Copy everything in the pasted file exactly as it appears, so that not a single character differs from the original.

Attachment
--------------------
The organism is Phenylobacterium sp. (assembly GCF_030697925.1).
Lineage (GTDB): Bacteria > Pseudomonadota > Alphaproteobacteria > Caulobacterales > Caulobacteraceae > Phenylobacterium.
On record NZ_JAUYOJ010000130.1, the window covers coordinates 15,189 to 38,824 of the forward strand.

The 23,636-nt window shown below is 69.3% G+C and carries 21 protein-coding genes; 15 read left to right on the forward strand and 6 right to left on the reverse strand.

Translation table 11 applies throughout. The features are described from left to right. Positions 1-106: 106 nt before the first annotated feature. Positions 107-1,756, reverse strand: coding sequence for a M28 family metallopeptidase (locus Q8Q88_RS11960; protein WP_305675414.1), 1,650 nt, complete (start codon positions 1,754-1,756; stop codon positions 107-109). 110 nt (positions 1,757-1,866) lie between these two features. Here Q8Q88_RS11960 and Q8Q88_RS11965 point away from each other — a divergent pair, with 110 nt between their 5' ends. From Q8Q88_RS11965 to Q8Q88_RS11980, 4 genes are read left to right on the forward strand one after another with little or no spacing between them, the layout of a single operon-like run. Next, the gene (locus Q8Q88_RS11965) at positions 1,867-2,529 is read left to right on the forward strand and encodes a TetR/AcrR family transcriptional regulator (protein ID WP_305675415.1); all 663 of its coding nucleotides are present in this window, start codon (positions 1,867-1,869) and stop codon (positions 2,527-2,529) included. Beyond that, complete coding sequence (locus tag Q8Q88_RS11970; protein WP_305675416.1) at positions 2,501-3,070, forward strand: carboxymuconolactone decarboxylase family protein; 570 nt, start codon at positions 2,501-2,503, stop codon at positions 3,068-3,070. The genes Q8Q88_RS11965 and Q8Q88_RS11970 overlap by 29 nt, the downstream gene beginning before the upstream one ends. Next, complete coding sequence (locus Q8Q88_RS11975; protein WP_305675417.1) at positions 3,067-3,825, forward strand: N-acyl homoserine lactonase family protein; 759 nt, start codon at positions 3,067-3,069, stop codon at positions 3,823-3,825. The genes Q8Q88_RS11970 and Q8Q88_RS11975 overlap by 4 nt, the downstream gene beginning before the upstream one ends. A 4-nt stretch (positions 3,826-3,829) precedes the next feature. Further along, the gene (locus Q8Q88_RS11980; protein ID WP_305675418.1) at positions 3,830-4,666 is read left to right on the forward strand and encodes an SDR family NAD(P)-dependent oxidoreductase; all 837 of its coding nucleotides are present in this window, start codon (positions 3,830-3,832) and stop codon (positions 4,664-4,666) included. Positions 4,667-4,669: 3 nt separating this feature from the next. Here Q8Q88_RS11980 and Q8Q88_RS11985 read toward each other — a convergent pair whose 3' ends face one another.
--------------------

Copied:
The organism is Phenylobacterium sp. (assembly GCF_030697925.1).
Lineage (GTDB): Bacteria > Pseudomonadota > Alphaproteobacteria > Caulobacterales > Caulobacteraceae > Phenylobacterium.
On record NZ_JAUYOJ010000130.1, the window covers coordinates 15,189 to 38,824 of the forward strand.

The 23,636-nt window shown below is 69.3% G+C and carries 21 protein-coding genes; 15 read left to right on the forward strand and 6 right to left on the reverse strand.

Translation table 11 applies throughout. The features are described from left to right. Positions 1-106: 106 nt before the first annotated feature. Positions 107-1,756, reverse strand: coding sequence for a M28 family metallopeptidase (locus Q8Q88_RS11960; protein WP_305675414.1), 1,650 nt, complete (start codon positions 1,754-1,756; stop codon positions 107-109). 110 nt (positions 1,757-1,866) lie between these two features. Here Q8Q88_RS11960 and Q8Q88_RS11965 point away from each other — a divergent pair, with 110 nt between their 5' ends. From Q8Q88_RS11965 to Q8Q88_RS11980, 4 genes are read left to right on the forward strand one after another with little or no spacing between them, the layout of a single operon-like run. Next, the gene (locus Q8Q88_RS11965) at positions 1,867-2,529 is read left to right on the forward strand and encodes a TetR/AcrR family transcriptional regulator (protein ID WP_305675415.1); all 663 of its coding nucleotides are present in this window, start codon (positions 1,867-1,869) and stop codon (positions 2,527-2,529) included. Beyond that, complete coding sequence (locus tag Q8Q88_RS11970; protein WP_305675416.1) at positions 2,501-3,070, forward strand: carboxymuconolactone decarboxylase family protein; 570 nt, start codon at positions 2,501-2,503, stop codon at positions 3,068-3,070. The genes Q8Q88_RS11965 and Q8Q88_RS11970 overlap by 29 nt, the downstream gene beginning before the upstream one ends. Next, complete coding sequence (locus Q8Q88_RS11975; protein WP_305675417.1) at positions 3,067-3,825, forward strand: N-acyl homoserine lactonase family protein; 759 nt, start codon at positions 3,067-3,069, stop codon at positions 3,823-3,825. The genes Q8Q88_RS11970 and Q8Q88_RS11975 overlap by 4 nt, the downstream gene beginning before the upstream one ends. A 4-nt stretch (positions 3,826-3,829) precedes the next feature. Further along, the gene (locus Q8Q88_RS11980; protein ID WP_305675418.1) at positions 3,830-4,666 is read left to right on the forward strand and encodes an SDR family NAD(P)-dependent oxidoreductase; all 837 of its coding nucleotides are present in this window, start codon (positions 3,830-3,832) and stop codon (positions 4,664-4,666) included. Positions 4,667-4,669: 3 nt separating this feature from the next. Here Q8Q88_RS11980 and Q8Q88_RS11985 read toward each other — a convergent pair whose 3' ends face one another.